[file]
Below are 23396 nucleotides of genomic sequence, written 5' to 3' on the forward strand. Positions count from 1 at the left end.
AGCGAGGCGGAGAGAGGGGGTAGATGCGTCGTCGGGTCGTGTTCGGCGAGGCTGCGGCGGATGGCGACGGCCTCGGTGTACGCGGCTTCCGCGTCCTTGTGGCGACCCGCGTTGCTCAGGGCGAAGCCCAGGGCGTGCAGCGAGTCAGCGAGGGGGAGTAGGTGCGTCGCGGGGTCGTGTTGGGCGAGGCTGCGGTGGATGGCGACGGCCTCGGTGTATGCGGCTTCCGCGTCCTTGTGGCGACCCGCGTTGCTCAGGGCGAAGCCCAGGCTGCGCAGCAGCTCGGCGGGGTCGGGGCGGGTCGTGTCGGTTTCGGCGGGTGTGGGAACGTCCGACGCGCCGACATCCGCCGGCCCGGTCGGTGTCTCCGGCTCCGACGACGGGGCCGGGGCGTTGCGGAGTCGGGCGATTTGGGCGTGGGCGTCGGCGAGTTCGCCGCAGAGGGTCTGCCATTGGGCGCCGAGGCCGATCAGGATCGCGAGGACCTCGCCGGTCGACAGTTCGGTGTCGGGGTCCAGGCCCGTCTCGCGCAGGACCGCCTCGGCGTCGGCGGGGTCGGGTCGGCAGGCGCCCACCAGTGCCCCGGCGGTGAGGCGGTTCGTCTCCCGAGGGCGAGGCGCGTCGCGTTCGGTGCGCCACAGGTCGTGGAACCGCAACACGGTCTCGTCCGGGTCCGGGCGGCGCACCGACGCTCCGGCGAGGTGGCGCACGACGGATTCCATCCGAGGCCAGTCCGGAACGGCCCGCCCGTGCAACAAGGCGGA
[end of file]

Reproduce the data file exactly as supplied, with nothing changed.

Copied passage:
Below are 23396 nucleotides of genomic sequence, written 5' to 3' on the forward strand. Positions count from 1 at the left end.
AGCGAGGCGGAGAGAGGGGGTAGATGCGTCGTCGGGTCGTGTTCGGCGAGGCTGCGGCGGATGGCGACGGCCTCGGTGTACGCGGCTTCCGCGTCCTTGTGGCGACCCGCGTTGCTCAGGGCGAAGCCCAGGGCGTGCAGCGAGTCAGCGAGGGGGAGTAGGTGCGTCGCGGGGTCGTGTTGGGCGAGGCTGCGGTGGATGGCGACGGCCTCGGTGTATGCGGCTTCCGCGTCCTTGTGGCGACCCGCGTTGCTCAGGGCGAAGCCCAGGCTGCGCAGCAGCTCGGCGGGGTCGGGGCGGGTCGTGTCGGTTTCGGCGGGTGTGGGAACGTCCGACGCGCCGACATCCGCCGGCCCGGTCGGTGTCTCCGGCTCCGACGACGGGGCCGGGGCGTTGCGGAGTCGGGCGATTTGGGCGTGGGCGTCGGCGAGTTCGCCGCAGAGGGTCTGCCATTGGGCGCCGAGGCCGATCAGGATCGCGAGGACCTCGCCGGTCGACAGTTCGGTGTCGGGGTCCAGGCCCGTCTCGCGCAGGACCGCCTCGGCGTCGGCGGGGTCGGGTCGGCAGGCGCCCACCAGTGCCCCGGCGGTGAGGCGGTTCGTCTCCCGAGGGCGAGGCGCGTCGCGTTCGGTGCGCCACAGGTCGTGGAACCGCAACACGGTCTCGTCCGGGTCCGGGCGGCGCACCGACGCTCCGGCGAGGTGGCGCACGACGGATTCCATCCGAGGCCAGTCCGGAACGGCCCGCCCGTGCAACAAGGCGGA